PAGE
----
Fidelity’s Scarsciotti: Embrace Market Risk

The Fidelity exec says advisors must steer clients toward the potential of markets.

Wealth Management Editor
Reviewed by: Staff
Edited by: Kent Thune

Increased volatility across financial markets presents a unique opportunity for financial advisors to speak with clients about returning portfolios to a neutral position, according to Mike Scarsciotti, head of investment specialists at Fidelity Investments.

As part of an interview with, Scarsciotti highlighted some of his recent research on advisor portfolios and asset allocation patterns that he is seeing across the platform at the Boston-based financial services company.

With the Federal Reserve keeping interest rates higher as it continues to try and tamp down inflation, Scarsciotti said financial advisors have not had an easy time convincing clients to move away from conservative cash positions and back into the equity markets where there is more potential for returns that will beat inflation.

“The challenge many advisors are facing is convincing an investor who is comfortable earning 5% in a money market fund to get back to a neutral allocation,” he said.

As advisors generally start to find success in steering client portfolios toward more risk, Scarsciotti said he is seeing increased allocations beyond just the standby large-cap growth strategies and into small-caps, value and international funds.

Bond Duration and Interest Rate Risk

On the fixed income side, Scarsciotti is pleased to see more advisors gradually move portfolios out on the duration curve to be better positioned for lower interest rates.

In simple terms, a bond with a 5% yield and a six-year duration would produce a 1% negative return over one year if rates increased by 1% as duration is subtracted from the yield.

However, if that same bond saw rates decline by 1% over one year the total return would be 11% as duration is added to the yield.

“It’s a pretty compelling argument,” Scarsciotti said.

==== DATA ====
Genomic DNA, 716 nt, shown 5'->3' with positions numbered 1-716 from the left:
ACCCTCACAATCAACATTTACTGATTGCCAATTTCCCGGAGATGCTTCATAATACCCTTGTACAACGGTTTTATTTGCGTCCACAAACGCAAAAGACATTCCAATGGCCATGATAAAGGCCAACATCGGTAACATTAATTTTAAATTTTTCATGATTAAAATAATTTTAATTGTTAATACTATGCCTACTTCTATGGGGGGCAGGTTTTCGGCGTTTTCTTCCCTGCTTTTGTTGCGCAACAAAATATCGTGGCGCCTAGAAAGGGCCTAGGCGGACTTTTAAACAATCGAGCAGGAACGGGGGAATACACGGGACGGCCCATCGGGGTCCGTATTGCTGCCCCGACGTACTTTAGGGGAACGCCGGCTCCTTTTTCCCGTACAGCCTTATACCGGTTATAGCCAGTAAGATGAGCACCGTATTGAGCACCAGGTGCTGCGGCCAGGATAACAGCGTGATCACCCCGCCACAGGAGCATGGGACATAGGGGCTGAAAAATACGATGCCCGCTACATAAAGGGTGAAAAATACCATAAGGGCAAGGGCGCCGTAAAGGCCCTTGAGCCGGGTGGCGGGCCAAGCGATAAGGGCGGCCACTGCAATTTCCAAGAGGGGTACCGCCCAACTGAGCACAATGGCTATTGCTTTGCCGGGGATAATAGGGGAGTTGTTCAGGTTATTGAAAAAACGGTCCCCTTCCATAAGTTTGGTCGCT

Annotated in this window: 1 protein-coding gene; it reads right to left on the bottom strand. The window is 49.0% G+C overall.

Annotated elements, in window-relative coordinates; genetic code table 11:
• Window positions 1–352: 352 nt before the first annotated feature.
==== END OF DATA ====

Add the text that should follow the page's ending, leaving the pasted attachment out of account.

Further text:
Active ETFs a Consideration

Even though above-average cash positions are starting to come down as advisors put more of that money back to work in the markets, Scarsciotti said some of the recent market volatility could still be driving investor nervousness. And that, he said, is something advisors need to get ahead of or risk leaving clients underexposed to the potential performance of the equity markets.

“Although, we are seeing an uptick of cash in advisor portfolios, this could be due to market uncertainty, making clients a bit more nervous and wanting to play it safe,” he said. “However, active ETFs (that target specific asset categories) can be an option to help advisors nudge their clients back to their planned allocations.”

Jeff Benjamin is the wealth management editor at, responsible for coverage related to the financial planning industry. This includes writing, hosting podcasts, webinars, video interviews and presenting at in-person events.

Jeff is a veteran journalist with more than 30 years’ experience covering the financial markets. He has won more than two dozen national and regional awards for his reporting. He most recently worked as a senior columnist at InvestmentNews where he wrote about investment products and strategies, as well as the broader financial planning industry. Prior to that, Jeff worked as an analyst at Cerulli Associates where he researched and wrote reports on the alternative investments industry. Jeff also worked as a money management reporter at Dow Jones Newswires, where he covered the mutual fund industry.

Based in North Carolina, Jeff is a former Marine and has a bachelor’s degree in journalism from Central Michigan University.